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Gun Guide: How and where to store a firearm safely

Table of Contents


The Firearms Control Act 2000 regulates the possession and use of firearms and ammunition.

The Act has established a comprehensive system of firearms control, from registration, purchase, licensing, use and the way they must be stored.

Even before a potential owner may lawfully possess a firearm, he or she will must install a proper gun safe in a safe place in his or her home.

After a person has taken a firearm in possession, he or she may never leave it unattended and if it was, for some reason, left in possession of another person, the person is not allowed to do it without explicit written permission from his or her local Designated Firearms Officer.


Installing a gun safe

According to the SAPS regulations, a firearm owner must install a gun safe in his residence, but the regulations do not prescribe exactly where it should be installed. The gun safe must be affixed to the floor or wall, to both or to an immovable structure in the room.

A firearm owner may not possess more than 200 cartridges for each firearm for which he has a licence, except if he is a licensed hunter or sports shot, or the holder of a licence for an accredited shooting range.

If you participate in an outdoor sport in an area where you want to have your firearm nearby, you may install an approved vehicle safe (a concealed type B3 safe that is bolted to the body of a vehicle) in which you are allowed to store a firearm if an alarm and immobiliser are installed in the vehicle.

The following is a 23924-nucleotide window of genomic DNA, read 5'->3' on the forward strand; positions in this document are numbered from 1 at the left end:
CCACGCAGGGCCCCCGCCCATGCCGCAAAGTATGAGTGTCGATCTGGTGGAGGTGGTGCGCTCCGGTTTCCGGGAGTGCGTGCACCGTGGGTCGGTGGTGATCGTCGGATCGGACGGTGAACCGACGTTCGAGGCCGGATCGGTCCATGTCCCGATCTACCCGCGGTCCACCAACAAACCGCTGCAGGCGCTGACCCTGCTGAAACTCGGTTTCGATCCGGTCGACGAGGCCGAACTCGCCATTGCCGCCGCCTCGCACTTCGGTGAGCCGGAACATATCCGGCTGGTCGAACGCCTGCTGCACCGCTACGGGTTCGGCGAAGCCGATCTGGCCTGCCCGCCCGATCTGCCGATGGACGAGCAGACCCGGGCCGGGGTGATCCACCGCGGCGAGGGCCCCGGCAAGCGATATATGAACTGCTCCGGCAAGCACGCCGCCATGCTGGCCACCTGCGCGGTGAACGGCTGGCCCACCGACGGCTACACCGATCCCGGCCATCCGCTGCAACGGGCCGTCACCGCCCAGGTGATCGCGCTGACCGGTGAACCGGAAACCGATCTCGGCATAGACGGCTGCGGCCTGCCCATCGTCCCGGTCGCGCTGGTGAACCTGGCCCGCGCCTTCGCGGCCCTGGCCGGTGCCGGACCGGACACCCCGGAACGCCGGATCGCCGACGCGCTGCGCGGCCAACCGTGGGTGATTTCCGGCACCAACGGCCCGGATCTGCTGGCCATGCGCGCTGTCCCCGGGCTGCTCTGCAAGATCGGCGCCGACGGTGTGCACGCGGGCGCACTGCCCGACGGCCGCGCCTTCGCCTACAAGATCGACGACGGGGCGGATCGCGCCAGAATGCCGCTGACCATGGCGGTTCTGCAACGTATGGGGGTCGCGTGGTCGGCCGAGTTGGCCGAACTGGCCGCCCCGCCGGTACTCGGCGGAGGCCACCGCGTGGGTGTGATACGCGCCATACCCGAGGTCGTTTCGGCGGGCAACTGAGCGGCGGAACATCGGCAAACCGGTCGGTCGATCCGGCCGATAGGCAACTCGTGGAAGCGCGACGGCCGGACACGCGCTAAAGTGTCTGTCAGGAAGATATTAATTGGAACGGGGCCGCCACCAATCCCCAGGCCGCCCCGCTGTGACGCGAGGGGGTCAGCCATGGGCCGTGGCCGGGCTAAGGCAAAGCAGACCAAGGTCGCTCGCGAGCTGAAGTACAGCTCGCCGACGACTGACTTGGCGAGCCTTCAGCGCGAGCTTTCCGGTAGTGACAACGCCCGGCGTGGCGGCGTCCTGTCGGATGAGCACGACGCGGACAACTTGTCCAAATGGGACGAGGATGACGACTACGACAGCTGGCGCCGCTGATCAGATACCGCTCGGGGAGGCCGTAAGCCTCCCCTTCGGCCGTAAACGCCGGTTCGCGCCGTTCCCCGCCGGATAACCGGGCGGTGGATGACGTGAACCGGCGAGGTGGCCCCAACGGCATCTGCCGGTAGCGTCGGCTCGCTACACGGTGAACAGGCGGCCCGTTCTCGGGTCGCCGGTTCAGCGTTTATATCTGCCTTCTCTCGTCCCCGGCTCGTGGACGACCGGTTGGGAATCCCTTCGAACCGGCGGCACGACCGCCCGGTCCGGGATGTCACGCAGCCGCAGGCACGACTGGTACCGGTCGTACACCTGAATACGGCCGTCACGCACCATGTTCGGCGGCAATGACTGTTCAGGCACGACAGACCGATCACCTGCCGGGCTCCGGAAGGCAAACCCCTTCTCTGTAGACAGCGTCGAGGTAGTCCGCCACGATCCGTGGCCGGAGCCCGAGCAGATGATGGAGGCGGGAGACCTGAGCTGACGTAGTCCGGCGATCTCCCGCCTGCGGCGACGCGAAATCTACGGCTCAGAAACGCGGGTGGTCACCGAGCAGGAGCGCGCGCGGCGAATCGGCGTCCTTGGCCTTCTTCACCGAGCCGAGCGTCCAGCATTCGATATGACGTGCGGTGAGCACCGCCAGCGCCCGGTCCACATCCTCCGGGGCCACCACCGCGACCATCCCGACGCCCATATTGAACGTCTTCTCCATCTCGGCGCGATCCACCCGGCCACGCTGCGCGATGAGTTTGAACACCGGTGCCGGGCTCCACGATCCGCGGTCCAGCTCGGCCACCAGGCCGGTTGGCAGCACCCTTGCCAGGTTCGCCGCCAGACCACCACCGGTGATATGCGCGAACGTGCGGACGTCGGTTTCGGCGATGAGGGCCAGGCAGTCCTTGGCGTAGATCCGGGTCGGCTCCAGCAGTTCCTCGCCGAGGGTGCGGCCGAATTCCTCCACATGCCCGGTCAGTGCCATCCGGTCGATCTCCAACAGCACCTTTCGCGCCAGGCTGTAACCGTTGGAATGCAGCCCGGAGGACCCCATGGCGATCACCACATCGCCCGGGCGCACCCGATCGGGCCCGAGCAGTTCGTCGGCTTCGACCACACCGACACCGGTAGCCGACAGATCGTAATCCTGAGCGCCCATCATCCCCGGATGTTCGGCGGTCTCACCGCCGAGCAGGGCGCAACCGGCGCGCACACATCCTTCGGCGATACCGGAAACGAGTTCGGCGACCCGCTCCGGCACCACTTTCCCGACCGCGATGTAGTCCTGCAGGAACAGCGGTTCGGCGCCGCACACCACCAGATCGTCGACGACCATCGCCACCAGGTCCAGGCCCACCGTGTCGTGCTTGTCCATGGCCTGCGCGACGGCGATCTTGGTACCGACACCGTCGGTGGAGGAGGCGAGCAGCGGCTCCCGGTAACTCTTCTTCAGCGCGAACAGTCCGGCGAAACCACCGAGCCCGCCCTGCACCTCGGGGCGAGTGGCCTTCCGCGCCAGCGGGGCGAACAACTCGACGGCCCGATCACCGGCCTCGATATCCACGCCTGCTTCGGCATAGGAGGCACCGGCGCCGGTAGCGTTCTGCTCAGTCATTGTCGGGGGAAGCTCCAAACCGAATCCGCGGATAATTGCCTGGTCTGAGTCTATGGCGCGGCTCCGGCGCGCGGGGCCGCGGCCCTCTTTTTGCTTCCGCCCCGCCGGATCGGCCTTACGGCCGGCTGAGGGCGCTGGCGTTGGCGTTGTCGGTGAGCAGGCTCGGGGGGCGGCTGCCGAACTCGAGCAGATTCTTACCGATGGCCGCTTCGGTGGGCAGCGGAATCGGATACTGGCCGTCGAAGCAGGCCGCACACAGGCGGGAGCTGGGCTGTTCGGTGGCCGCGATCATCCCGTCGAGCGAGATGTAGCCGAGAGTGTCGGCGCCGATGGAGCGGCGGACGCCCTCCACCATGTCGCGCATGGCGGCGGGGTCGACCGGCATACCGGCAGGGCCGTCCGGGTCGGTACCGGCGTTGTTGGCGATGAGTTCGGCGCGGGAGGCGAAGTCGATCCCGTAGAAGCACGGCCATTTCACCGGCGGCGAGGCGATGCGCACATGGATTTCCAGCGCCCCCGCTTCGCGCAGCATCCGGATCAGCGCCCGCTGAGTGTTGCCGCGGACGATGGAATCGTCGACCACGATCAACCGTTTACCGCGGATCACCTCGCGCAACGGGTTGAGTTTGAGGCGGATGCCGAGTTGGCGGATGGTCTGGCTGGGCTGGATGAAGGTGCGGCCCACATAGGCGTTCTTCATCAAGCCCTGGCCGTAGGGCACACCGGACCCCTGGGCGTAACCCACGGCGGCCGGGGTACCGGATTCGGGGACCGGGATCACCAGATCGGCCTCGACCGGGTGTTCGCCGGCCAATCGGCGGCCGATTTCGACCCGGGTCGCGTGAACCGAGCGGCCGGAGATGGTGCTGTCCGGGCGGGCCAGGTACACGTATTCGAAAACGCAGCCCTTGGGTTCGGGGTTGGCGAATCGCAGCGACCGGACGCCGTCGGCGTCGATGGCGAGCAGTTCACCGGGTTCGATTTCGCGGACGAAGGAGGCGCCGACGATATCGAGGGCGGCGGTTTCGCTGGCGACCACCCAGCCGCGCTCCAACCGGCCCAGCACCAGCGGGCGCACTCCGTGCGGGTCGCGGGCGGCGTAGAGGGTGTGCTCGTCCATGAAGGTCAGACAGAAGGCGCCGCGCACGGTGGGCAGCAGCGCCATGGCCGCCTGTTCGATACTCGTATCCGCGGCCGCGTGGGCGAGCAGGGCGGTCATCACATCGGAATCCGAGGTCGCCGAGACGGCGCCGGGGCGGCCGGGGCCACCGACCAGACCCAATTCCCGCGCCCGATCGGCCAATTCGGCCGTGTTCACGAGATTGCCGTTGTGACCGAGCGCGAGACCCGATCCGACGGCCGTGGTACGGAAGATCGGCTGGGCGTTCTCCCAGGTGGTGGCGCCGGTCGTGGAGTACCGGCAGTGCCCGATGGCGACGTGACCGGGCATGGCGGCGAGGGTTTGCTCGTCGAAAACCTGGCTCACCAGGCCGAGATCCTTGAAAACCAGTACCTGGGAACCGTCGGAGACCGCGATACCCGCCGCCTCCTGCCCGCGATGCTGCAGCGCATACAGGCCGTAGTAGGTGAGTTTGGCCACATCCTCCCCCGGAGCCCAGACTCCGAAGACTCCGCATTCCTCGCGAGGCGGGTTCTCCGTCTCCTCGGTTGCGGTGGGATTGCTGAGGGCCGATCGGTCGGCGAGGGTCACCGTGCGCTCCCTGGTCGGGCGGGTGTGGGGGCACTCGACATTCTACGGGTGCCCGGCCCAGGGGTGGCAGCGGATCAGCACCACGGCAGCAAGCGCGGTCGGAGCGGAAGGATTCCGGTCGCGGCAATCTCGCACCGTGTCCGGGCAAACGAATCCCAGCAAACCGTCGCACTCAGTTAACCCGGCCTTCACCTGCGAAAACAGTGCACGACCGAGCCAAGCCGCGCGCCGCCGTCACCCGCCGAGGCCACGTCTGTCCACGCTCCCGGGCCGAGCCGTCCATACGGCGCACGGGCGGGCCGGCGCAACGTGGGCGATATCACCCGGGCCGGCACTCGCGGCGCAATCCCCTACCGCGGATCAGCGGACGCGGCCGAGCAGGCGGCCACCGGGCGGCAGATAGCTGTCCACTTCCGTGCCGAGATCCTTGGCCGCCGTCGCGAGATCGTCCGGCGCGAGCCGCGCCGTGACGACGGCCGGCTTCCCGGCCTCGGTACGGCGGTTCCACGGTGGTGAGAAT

Storing somebody else’s firearm

Section 83 of the Firearms Control Act deals with the storage of firearms and Regulation 86 deals with the safe custody of firearms and in terms of these, a person is only allowed to store anyone else’s firearm with the licenced firearm owner’s written permission as well as consent from the SAP.

A firearm stored in such a way may only be used by the original holder of the license and only he may remove the firearm from the safe or strong room where it is stored.

This means that a person may only store someone else’s firearm on the following conditions:

  • He or she must already be a licensed firearm owner;
  • He or she, as well as the licensed holder of the firearm must complete and sign the SAPS 539 – the storage permit;
  • The SAP must sign and issue such a storage permit to give permission;
  • Only the licensed owner may transport the firearm to the storage safe or remove it again from there.
  • The person who stores the firearm may not use the firearm



The Firearm Control Act prescribes the circumstances in which any firearm must be stored while that firearm is not under the owners’ direct physical control.

These rules are there for the safety of each firearm owner and his loved ones, and actually just boil down to normal common sense to take the necessary responsibility for a firearm, and to prevent it landing up in the hands of a criminal.

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